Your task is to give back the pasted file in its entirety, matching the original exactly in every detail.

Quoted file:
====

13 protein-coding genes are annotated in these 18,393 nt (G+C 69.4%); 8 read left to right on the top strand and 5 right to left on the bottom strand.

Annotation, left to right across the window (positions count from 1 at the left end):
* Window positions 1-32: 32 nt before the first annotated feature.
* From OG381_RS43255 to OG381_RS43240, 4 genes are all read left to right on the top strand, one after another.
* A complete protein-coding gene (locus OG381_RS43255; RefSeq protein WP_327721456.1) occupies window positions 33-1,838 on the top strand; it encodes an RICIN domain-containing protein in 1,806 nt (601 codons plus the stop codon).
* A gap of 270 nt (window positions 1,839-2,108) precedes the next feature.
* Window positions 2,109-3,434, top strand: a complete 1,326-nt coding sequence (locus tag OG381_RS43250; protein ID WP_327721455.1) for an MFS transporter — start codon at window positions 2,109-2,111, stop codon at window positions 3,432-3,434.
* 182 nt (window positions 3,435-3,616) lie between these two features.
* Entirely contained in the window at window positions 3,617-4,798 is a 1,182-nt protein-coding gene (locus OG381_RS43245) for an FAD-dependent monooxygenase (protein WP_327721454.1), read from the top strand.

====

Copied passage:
13 protein-coding genes are annotated in these 18,393 nt (G+C 69.4%); 8 read left to right on the top strand and 5 right to left on the bottom strand.

Annotation, left to right across the window (positions count from 1 at the left end):
* Window positions 1-32: 32 nt before the first annotated feature.
* From OG381_RS43255 to OG381_RS43240, 4 genes are all read left to right on the top strand, one after another.
* A complete protein-coding gene (locus OG381_RS43255; RefSeq protein WP_327721456.1) occupies window positions 33-1,838 on the top strand; it encodes an RICIN domain-containing protein in 1,806 nt (601 codons plus the stop codon).
* A gap of 270 nt (window positions 1,839-2,108) precedes the next feature.
* Window positions 2,109-3,434, top strand: a complete 1,326-nt coding sequence (locus tag OG381_RS43250; protein ID WP_327721455.1) for an MFS transporter — start codon at window positions 2,109-2,111, stop codon at window positions 3,432-3,434.
* 182 nt (window positions 3,435-3,616) lie between these two features.
* Entirely contained in the window at window positions 3,617-4,798 is a 1,182-nt protein-coding gene (locus OG381_RS43245) for an FAD-dependent monooxygenase (protein WP_327721454.1), read from the top strand.